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How Language Translation Services Developed Over the Years

The global economy we have today makes language translation services very much a part of it. But translation is much older than the concept of globalization that we know right now. Since ancient times, translation has served its purpose for survival, trade and emotional.

Have you ever wondered how language translation services started? What does the future of translation look like? Translation is a service that not many people know or understand, so to satisfy your curiosity about this complex service that serves almost all industries, let us trace its development over the years.

Translation services

Translation means to carry or bring across in Latin. Another term, this time from the Greek language, is metaphrasis (to speak across), which became the origin of metaphrase, a term meaning word-for-word translation.

Document translation services

In ancient times

A Sumerian poem titled Gilgamesh had translations into different Asian languages during the Mesopotamian era (around 2000 BC). Other known ancient translations include Indian texts translated into Chinese by Buddhist monks and Greek texts translated by Romans. Records prove that Horace and Cicero used translators. Likewise, Arabic scholars translated many of the works of Greek academics, which led to the spread of their knowledge and their works.

In 3000 BC, the Old Testament was translated from Hebrew into Greek by a group of 70 scholars, known as the Septuagint.

Translation of religious texts

One of the most significant events in translation history is the rendering of the Bible into Latin. The task was undertaken by Saint Jerome around the latter part of the 4th century AD. His version of the translation is the basis for future translations of the Bible that the Roman Catholic Church uses. This particular work made St. Jerome the patron saint of translators.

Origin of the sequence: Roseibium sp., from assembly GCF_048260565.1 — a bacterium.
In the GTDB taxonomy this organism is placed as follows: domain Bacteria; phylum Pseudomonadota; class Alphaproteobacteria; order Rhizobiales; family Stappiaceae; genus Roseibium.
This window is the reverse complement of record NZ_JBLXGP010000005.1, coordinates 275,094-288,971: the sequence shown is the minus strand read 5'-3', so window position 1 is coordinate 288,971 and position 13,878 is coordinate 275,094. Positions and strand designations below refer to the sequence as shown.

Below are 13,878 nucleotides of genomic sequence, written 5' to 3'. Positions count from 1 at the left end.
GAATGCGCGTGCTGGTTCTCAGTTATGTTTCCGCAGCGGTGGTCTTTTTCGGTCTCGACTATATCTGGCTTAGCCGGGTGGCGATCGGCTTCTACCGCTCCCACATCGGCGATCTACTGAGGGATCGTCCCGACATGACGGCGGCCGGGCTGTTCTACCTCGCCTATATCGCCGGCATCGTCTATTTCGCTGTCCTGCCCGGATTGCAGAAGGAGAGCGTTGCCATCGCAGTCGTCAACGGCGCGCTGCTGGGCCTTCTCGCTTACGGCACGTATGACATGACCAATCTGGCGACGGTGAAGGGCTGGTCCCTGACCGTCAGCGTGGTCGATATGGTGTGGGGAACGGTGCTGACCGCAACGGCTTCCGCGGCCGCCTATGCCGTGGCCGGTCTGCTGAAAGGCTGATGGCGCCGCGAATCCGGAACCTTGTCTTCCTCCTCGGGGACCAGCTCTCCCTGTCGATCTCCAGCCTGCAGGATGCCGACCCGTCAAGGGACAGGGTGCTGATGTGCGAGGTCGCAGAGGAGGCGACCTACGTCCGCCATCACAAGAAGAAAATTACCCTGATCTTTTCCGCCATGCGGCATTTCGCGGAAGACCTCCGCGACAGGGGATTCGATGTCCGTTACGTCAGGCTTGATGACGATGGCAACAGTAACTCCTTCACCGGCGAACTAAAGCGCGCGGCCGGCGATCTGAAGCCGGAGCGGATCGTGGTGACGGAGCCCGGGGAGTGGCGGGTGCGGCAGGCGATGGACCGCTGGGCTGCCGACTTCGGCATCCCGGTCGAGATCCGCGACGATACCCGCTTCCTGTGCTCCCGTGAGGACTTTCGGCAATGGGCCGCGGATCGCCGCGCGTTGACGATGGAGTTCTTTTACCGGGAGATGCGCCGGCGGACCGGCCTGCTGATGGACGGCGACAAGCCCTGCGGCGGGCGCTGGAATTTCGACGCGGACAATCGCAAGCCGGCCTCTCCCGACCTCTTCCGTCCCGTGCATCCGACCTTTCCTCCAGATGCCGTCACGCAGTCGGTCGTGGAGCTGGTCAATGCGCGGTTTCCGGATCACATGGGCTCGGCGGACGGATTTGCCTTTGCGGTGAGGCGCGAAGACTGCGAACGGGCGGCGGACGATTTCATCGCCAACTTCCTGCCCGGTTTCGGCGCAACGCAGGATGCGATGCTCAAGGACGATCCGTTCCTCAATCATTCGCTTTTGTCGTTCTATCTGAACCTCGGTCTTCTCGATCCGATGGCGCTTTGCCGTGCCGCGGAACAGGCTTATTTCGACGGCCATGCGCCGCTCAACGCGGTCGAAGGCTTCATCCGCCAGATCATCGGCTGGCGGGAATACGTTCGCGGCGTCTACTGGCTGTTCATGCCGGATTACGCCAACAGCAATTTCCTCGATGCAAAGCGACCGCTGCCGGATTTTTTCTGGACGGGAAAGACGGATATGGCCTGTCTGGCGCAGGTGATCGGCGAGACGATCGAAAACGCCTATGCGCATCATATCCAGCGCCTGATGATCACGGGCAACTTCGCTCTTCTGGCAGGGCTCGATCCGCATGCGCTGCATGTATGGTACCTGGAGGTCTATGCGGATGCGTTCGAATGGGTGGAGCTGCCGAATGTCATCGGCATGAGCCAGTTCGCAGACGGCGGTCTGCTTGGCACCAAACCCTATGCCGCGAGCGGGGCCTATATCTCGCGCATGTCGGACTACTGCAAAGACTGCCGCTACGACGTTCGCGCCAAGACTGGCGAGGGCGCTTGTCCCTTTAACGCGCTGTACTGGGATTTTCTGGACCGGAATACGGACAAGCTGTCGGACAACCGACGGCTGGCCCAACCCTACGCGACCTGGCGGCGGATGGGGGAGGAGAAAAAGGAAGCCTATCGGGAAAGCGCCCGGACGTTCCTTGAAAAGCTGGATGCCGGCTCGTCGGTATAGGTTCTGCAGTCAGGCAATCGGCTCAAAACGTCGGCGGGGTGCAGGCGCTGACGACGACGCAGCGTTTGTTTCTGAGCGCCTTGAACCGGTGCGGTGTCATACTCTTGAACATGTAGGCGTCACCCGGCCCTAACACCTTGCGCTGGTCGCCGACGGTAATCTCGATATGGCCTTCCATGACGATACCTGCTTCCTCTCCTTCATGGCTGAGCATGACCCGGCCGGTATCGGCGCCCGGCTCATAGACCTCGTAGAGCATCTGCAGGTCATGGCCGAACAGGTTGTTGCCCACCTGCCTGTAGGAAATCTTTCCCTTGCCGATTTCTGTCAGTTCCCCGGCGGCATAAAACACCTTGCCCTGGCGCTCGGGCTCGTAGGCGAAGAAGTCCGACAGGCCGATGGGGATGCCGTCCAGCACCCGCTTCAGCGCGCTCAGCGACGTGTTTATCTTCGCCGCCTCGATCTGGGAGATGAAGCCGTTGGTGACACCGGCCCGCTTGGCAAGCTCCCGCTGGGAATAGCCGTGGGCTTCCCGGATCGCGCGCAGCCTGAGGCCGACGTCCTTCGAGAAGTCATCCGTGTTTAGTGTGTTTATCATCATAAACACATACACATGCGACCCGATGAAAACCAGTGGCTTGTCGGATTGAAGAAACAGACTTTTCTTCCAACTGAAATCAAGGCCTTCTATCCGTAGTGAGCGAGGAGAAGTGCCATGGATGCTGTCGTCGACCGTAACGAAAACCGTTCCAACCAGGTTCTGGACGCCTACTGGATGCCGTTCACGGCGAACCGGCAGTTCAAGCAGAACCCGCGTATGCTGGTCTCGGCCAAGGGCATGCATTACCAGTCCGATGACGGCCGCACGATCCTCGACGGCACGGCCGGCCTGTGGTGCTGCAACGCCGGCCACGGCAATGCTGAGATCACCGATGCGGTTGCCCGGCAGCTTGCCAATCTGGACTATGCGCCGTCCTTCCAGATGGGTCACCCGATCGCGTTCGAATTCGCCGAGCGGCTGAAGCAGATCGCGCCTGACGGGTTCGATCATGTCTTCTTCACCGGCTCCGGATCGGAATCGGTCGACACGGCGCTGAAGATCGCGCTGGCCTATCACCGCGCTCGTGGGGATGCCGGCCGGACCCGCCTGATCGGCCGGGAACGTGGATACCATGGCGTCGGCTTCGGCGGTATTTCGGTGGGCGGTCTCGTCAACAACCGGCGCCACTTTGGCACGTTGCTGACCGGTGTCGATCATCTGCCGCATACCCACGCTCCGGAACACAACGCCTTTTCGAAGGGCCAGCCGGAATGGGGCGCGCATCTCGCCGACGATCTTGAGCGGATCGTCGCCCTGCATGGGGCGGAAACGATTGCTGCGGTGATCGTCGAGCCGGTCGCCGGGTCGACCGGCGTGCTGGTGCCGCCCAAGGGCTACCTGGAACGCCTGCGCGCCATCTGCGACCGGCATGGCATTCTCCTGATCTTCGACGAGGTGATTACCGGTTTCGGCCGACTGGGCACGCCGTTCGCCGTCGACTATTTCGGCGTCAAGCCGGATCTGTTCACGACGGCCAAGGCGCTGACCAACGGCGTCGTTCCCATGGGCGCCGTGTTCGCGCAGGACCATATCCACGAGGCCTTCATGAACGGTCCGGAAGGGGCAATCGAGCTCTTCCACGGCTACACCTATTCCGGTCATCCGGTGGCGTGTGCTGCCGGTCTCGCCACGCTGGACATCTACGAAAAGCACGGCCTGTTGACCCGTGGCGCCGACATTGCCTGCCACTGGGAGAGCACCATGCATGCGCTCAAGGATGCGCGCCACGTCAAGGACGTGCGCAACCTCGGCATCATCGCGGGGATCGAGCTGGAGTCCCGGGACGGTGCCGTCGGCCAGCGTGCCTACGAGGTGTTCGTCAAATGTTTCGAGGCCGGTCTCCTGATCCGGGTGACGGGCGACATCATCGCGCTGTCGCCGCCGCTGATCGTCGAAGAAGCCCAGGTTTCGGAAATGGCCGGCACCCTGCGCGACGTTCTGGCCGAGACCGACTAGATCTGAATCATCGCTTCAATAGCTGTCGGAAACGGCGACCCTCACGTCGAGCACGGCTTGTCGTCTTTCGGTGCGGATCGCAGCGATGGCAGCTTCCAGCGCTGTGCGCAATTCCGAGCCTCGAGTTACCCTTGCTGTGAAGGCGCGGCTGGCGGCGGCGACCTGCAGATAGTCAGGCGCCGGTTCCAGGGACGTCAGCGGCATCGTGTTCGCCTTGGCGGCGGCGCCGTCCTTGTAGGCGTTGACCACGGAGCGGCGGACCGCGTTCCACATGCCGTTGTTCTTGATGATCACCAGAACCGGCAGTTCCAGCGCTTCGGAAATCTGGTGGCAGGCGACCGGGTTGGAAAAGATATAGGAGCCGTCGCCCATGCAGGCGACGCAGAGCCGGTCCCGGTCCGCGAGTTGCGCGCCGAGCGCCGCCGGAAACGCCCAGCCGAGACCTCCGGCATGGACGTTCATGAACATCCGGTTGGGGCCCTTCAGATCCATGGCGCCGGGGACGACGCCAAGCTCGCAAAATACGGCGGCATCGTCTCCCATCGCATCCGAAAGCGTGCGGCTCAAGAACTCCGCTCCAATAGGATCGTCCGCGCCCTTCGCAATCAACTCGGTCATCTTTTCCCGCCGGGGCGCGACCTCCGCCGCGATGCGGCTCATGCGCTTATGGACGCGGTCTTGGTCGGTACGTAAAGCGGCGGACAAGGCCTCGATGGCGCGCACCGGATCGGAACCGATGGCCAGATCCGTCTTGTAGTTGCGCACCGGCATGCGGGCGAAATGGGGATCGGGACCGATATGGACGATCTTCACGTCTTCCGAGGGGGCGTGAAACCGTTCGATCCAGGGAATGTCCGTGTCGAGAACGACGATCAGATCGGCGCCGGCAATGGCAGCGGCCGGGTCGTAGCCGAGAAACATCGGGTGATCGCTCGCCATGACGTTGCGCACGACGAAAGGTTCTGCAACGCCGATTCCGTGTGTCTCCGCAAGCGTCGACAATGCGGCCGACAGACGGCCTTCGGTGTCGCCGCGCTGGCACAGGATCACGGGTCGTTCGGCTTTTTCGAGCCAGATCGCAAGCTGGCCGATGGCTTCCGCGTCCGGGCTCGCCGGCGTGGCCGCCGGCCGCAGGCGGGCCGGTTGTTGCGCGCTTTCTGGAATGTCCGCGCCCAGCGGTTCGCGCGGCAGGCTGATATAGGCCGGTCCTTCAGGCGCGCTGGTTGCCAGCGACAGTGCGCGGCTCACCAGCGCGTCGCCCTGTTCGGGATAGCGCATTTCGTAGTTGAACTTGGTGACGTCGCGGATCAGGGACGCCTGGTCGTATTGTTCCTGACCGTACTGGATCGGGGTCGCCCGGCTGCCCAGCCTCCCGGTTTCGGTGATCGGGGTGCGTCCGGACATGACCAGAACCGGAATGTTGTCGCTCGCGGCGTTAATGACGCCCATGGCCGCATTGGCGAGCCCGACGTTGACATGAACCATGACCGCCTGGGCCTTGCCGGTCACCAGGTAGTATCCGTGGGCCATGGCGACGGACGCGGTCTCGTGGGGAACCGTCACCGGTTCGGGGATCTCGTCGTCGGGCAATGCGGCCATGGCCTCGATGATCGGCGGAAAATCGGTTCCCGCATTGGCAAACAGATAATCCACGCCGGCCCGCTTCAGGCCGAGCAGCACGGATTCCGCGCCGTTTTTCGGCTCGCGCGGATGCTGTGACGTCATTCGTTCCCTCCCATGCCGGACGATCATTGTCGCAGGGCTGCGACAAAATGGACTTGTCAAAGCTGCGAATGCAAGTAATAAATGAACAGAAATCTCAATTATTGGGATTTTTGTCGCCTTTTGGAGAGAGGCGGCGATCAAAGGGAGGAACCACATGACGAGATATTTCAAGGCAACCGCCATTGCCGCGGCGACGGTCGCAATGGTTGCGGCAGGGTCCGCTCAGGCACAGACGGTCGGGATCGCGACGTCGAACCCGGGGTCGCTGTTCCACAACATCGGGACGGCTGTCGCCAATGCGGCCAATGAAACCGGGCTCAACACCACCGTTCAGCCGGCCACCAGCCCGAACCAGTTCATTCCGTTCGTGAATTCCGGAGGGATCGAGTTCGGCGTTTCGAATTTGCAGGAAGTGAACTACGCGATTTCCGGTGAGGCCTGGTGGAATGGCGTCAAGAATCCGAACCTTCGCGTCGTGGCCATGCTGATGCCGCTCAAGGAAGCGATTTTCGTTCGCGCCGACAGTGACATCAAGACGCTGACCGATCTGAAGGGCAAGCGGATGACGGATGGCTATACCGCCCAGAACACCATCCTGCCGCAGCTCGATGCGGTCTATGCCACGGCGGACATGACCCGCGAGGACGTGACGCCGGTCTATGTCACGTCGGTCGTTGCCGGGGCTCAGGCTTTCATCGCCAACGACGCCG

Fifth century onwards

The use of the Latin language was widespread from the 5th century AD, so there were very little significant translation works done during this era.

Things started to change beginning in the 9th century, when England’s King Alfred the Great had Bede’s Ecclesiastical History and The Consolation of Philosophy written by Boethius, translated into English from Latin. These two major commissioned works contributed significantly to the development of English prose.

The foundations of modern Spanish began in the 12th to 13th centuries in Toledo, Spain. Translators from the Escuela de Traductores de Toledo (Toledo School of Translators) initiated the process. The translators came from all over Europe, united to translate various philosophical, religious, scientific, and medical texts written in Arabic, Greek, and Hebrew into Latin and Castilian languages.

In the 13th century, King Alfonso X of Castile ordered the same group of translators to translate various works into Castilian, which paved the way to the development of the Spanish language.

A century later, John Wycliff translated the Bible from Latin to English. It was the first English translation of the Holy Book. Several other texts were translated into English during this period. The works of Boethius, which were written in Latin, were translated into English by Geoffrey Chaucer. He also undertook the French to English translation of Le Roman de la Rose, a poem written initially by Guillaume de Lorri, with significant contributions from Jean de Meun 45 years later.